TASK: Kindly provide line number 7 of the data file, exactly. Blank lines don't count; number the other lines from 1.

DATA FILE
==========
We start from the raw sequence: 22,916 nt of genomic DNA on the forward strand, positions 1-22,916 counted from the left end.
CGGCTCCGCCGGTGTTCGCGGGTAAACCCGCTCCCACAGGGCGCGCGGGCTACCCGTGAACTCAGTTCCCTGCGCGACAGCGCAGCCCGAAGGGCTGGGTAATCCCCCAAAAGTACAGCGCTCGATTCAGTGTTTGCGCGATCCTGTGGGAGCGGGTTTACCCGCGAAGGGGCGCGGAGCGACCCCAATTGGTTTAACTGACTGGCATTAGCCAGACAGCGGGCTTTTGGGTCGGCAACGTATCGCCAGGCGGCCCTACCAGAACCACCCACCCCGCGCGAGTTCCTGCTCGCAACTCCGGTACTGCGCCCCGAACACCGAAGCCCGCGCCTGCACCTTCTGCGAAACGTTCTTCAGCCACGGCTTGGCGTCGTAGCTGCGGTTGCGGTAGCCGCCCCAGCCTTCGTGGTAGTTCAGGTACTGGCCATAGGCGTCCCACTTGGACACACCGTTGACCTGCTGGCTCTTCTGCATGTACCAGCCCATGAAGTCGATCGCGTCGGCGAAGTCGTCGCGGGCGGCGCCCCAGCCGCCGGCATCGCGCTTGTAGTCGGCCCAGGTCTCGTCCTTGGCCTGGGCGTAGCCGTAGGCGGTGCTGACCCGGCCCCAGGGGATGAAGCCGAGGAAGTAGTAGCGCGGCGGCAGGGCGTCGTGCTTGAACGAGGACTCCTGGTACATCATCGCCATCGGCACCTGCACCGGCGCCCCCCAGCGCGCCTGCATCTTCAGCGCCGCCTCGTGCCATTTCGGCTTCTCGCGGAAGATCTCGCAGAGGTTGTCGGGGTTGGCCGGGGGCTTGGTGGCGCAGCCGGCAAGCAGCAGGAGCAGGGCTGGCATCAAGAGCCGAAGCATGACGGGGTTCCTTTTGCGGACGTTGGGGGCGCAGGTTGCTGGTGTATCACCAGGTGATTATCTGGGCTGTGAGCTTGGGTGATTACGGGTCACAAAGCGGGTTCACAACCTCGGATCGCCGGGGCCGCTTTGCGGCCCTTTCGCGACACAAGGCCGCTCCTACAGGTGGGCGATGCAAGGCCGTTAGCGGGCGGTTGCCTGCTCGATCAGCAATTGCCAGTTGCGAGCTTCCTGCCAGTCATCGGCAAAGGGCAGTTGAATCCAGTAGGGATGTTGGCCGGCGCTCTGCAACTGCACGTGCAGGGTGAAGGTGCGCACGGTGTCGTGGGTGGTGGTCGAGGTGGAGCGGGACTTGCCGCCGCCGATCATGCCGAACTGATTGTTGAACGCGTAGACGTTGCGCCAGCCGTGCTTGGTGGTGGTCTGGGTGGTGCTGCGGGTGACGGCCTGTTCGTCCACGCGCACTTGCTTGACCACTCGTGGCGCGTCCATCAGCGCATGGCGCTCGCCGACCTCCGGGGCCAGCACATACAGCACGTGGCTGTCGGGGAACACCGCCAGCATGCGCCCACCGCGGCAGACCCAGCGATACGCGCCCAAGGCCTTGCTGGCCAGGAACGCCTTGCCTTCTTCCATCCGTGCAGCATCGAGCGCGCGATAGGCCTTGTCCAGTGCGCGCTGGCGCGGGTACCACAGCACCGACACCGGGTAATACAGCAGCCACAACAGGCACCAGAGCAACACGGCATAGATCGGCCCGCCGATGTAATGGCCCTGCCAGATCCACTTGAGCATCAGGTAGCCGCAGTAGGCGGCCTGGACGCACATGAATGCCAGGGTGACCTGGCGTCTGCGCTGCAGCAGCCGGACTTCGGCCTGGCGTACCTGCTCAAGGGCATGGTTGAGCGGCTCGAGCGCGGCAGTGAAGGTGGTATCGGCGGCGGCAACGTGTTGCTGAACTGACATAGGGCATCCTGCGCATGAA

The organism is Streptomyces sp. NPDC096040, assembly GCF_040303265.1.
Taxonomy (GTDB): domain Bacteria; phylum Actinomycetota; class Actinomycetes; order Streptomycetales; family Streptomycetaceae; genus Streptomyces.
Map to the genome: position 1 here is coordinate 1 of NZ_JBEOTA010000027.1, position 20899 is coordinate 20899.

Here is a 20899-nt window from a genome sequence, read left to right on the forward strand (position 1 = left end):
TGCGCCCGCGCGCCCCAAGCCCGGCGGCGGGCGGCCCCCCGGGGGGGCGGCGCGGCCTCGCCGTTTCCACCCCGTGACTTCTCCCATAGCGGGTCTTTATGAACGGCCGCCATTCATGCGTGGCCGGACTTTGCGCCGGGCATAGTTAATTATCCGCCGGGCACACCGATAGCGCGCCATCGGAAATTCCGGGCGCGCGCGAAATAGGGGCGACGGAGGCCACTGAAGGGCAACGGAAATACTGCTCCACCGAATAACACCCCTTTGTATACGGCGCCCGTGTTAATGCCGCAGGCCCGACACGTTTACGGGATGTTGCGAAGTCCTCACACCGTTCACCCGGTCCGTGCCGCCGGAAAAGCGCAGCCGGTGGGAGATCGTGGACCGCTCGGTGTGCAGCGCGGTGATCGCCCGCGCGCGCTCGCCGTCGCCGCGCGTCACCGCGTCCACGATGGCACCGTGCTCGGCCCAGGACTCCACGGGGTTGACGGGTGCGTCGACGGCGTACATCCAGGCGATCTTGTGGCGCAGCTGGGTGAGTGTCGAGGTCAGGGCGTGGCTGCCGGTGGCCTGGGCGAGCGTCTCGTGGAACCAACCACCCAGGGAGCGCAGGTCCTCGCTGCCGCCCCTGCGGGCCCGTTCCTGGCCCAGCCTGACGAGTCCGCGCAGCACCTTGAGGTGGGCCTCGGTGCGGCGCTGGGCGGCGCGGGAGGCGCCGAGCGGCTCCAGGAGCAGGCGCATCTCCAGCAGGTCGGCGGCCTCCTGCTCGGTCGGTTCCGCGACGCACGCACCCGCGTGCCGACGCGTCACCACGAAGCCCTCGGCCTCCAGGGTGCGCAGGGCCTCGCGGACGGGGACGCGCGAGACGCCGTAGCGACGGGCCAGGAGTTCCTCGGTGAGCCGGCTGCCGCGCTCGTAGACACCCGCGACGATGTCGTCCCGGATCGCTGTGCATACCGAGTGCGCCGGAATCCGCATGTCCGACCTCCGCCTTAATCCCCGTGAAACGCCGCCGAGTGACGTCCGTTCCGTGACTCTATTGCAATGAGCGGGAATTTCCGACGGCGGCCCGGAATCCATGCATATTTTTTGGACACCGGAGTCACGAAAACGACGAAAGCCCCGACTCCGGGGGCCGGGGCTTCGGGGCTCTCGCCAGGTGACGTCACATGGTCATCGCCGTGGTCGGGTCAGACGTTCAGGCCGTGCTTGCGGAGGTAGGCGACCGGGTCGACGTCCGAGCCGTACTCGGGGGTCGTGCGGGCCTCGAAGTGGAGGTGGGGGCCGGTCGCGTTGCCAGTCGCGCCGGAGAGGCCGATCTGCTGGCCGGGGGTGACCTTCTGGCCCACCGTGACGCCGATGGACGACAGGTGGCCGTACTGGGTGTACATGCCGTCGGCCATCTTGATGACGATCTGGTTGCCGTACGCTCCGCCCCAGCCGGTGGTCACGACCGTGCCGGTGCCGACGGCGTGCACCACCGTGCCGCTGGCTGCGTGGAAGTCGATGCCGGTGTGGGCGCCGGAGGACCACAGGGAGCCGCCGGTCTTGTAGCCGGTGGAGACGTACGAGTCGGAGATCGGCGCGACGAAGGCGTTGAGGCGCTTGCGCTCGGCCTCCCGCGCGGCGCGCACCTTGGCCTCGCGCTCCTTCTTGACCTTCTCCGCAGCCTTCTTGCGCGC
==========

TGCGCCCGCGCGCCCCAAGCCCGGCGGCGGGCGGCCCCCCGGGGGGGCGGCGCGGCCTCGCCGTTTCCACCCCGTGACTTCTCCCATAGCGGGTCTTTATGAACGGCCGCCATTCATGCGTGGCCGGACTTTGCGCCGGGCATAGTTAATTATCCGCCGGGCACACCGATAGCGCGCCATCGGAAATTCCGGGCGCGCGCGAAATAGGGGCGACGGAGGCCACTGAAGGGCAACGGAAATACTGCTCCACCGAATAACACCCCTTTGTATACGGCGCCCGTGTTAATGCCGCAGGCCCGACACGTTTACGGGATGTTGCGAAGTCCTCACACCGTTCACCCGGTCCGTGCCGCCGGAAAAGCGCAGCCGGTGGGAGATCGTGGACCGCTCGGTGTGCAGCGCGGTGATCGCCCGCGCGCGCTCGCCGTCGCCGCGCGTCACCGCGTCCACGATGGCACCGTGCTCGGCCCAGGACTCCACGGGGTTGACGGGTGCGTCGACGGCGTACATCCAGGCGATCTTGTGGCGCAGCTGGGTGAGTGTCGAGGTCAGGGCGTGGCTGCCGGTGGCCTGGGCGAGCGTCTCGTGGAACCAACCACCCAGGGAGCGCAGGTCCTCGCTGCCGCCCCTGCGGGCCCGTTCCTGGCCCAGCCTGACGAGTCCGCGCAGCACCTTGAGGTGGGCCTCGGTGCGGCGCTGGGCGGCGCGGGAGGCGCCGAGCGGCTCCAGGAGCAGGCGCATCTCCAGCAGGTCGGCGGCCTCCTGCTCGGTCGGTTCCGCGACGCACGCACCCGCGTGCCGACGCGTCACCACGAAGCCCTCGGCCTCCAGGGTGCGCAGGGCCTCGCGGACGGGGACGCGCGAGACGCCGTAGCGACGGGCCAGGAGTTCCTCGGTGAGCCGGCTGCCGCGCTCGTAGACACCCGCGACGATGTCGTCCCGGATCGCTGTGCATACCGAGTGCGCCGGAATCCGCATGTCCGACCTCCGCCTTAATCCCCGTGAAACGCCGCCGAGTGACGTCCGTTCCGTGACTCTATTGCAATGAGCGGGAATTTCCGACGGCGGCCCGGAATCCATGCATATTTTTTGGACACCGGAGTCACGAAAACGACGAAAGCCCCGACTCCGGGGGCCGGGGCTTCGGGGCTCTCGCCAGGTGACGTCACATGGTCATCGCCGTGGTCGGGTCAGACGTTCAGGCCGTGCTTGCGGAGGTAGGCGACCGGGTCGACGTCCGAGCCGTACTCGGGGGTCGTGCGGGCCTCGAAGTGGAGGTGGGGGCCGGTCGCGTTGCCAGTCGCGCCGGAGAGGCCGATCTGCTGGCCGGGGGTGACCTTCTGGCCCACCGTGACGCCGATGGACGACAGGTGGCCGTACTGGGTGTACATGCCGTCGGCCATCTTGATGACGATCTGGTTGCCGTACGCTCCGCCCCAGCCGGTGGTCACGACCGTGCCGGTGCCGACGGCGTGCACCACCGTGCCGCTGGCTGCGTGGAAGTCGATGCCGGTGTGGGCGCCGGAGGACCACAGGGAGCCGCCGGTCTTGTAGCCGGTGGAGACGTACGAGTCGGAGATCGGCGCGACGAAGGCGTTGAGGCGCTTGCGCTCGGCCTCCCGCGCGGCGCGCACCTTGGCCTCGCGCTCCTTCTTGACCTTCTCCGCAGCCTTCTTGCGCGC